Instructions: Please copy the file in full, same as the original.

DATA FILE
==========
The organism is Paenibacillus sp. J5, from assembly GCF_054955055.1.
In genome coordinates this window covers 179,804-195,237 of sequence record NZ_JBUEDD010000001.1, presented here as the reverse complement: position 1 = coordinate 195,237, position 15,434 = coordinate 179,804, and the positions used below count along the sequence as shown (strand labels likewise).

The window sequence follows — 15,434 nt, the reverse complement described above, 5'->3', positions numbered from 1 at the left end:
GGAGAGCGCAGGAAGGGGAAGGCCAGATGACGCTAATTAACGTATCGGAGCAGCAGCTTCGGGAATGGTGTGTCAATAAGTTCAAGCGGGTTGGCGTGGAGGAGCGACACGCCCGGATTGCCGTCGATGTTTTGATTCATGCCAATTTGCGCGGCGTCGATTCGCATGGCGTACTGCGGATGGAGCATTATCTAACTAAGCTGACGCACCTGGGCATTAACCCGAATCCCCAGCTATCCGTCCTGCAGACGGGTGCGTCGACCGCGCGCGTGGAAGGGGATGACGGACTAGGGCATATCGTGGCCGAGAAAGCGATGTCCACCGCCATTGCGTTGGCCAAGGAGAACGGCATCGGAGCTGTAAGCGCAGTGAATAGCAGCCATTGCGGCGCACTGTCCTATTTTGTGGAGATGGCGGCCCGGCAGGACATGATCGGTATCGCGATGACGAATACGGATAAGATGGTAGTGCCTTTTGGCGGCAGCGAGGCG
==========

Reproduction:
The organism is Paenibacillus sp. J5, from assembly GCF_054955055.1.
In genome coordinates this window covers 179,804-195,237 of sequence record NZ_JBUEDD010000001.1, presented here as the reverse complement: position 1 = coordinate 195,237, position 15,434 = coordinate 179,804, and the positions used below count along the sequence as shown (strand labels likewise).

The window sequence follows — 15,434 nt, the reverse complement described above, 5'->3', positions numbered from 1 at the left end:
GGAGAGCGCAGGAAGGGGAAGGCCAGATGACGCTAATTAACGTATCGGAGCAGCAGCTTCGGGAATGGTGTGTCAATAAGTTCAAGCGGGTTGGCGTGGAGGAGCGACACGCCCGGATTGCCGTCGATGTTTTGATTCATGCCAATTTGCGCGGCGTCGATTCGCATGGCGTACTGCGGATGGAGCATTATCTAACTAAGCTGACGCACCTGGGCATTAACCCGAATCCCCAGCTATCCGTCCTGCAGACGGGTGCGTCGACCGCGCGCGTGGAAGGGGATGACGGACTAGGGCATATCGTGGCCGAGAAAGCGATGTCCACCGCCATTGCGTTGGCCAAGGAGAACGGCATCGGAGCTGTAAGCGCAGTGAATAGCAGCCATTGCGGCGCACTGTCCTATTTTGTGGAGATGGCGGCCCGGCAGGACATGATCGGTATCGCGATGACGAATACGGATAAGATGGTAGTGCCTTTTGGCGGCAGCGAGGCG